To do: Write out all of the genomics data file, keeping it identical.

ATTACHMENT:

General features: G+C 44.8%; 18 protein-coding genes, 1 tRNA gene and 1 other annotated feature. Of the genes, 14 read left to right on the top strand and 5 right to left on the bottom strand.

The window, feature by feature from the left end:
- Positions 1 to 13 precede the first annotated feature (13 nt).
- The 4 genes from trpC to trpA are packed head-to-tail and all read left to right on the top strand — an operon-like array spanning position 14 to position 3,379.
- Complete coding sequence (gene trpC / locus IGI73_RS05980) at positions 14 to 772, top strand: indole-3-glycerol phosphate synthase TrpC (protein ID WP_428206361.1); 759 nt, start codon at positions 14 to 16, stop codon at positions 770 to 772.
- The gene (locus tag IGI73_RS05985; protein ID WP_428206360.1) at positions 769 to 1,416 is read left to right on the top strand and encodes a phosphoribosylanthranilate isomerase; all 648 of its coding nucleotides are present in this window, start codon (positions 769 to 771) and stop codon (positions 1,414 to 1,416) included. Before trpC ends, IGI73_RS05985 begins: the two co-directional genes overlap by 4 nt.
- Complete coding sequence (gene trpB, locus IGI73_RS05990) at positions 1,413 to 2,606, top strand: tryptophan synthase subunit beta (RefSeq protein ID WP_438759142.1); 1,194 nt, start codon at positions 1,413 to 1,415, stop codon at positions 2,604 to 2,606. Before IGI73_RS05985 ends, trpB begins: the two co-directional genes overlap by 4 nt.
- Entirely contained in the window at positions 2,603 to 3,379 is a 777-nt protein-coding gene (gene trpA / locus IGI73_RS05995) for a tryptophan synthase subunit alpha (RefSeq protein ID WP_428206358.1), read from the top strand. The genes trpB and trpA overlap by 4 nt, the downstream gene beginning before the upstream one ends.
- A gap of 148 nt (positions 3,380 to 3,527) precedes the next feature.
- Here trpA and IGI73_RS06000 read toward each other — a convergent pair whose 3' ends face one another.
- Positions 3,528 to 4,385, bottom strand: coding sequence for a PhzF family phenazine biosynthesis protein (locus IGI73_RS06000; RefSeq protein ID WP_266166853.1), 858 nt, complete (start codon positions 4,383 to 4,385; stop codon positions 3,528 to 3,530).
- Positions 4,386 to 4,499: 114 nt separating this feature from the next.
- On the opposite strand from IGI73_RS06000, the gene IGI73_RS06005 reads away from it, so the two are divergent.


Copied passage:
General features: G+C 44.8%; 18 protein-coding genes, 1 tRNA gene and 1 other annotated feature. Of the genes, 14 read left to right on the top strand and 5 right to left on the bottom strand.

The window, feature by feature from the left end:
- Positions 1 to 13 precede the first annotated feature (13 nt).
- The 4 genes from trpC to trpA are packed head-to-tail and all read left to right on the top strand — an operon-like array spanning position 14 to position 3,379.
- Complete coding sequence (gene trpC / locus IGI73_RS05980) at positions 14 to 772, top strand: indole-3-glycerol phosphate synthase TrpC (protein ID WP_428206361.1); 759 nt, start codon at positions 14 to 16, stop codon at positions 770 to 772.
- The gene (locus tag IGI73_RS05985; protein ID WP_428206360.1) at positions 769 to 1,416 is read left to right on the top strand and encodes a phosphoribosylanthranilate isomerase; all 648 of its coding nucleotides are present in this window, start codon (positions 769 to 771) and stop codon (positions 1,414 to 1,416) included. Before trpC ends, IGI73_RS05985 begins: the two co-directional genes overlap by 4 nt.
- Complete coding sequence (gene trpB, locus IGI73_RS05990) at positions 1,413 to 2,606, top strand: tryptophan synthase subunit beta (RefSeq protein ID WP_438759142.1); 1,194 nt, start codon at positions 1,413 to 1,415, stop codon at positions 2,604 to 2,606. Before IGI73_RS05985 ends, trpB begins: the two co-directional genes overlap by 4 nt.
- Entirely contained in the window at positions 2,603 to 3,379 is a 777-nt protein-coding gene (gene trpA / locus IGI73_RS05995) for a tryptophan synthase subunit alpha (RefSeq protein ID WP_428206358.1), read from the top strand. The genes trpB and trpA overlap by 4 nt, the downstream gene beginning before the upstream one ends.
- A gap of 148 nt (positions 3,380 to 3,527) precedes the next feature.
- Here trpA and IGI73_RS06000 read toward each other — a convergent pair whose 3' ends face one another.
- Positions 3,528 to 4,385, bottom strand: coding sequence for a PhzF family phenazine biosynthesis protein (locus IGI73_RS06000; RefSeq protein ID WP_266166853.1), 858 nt, complete (start codon positions 4,383 to 4,385; stop codon positions 3,528 to 3,530).
- Positions 4,386 to 4,499: 114 nt separating this feature from the next.
- On the opposite strand from IGI73_RS06000, the gene IGI73_RS06005 reads away from it, so the two are divergent.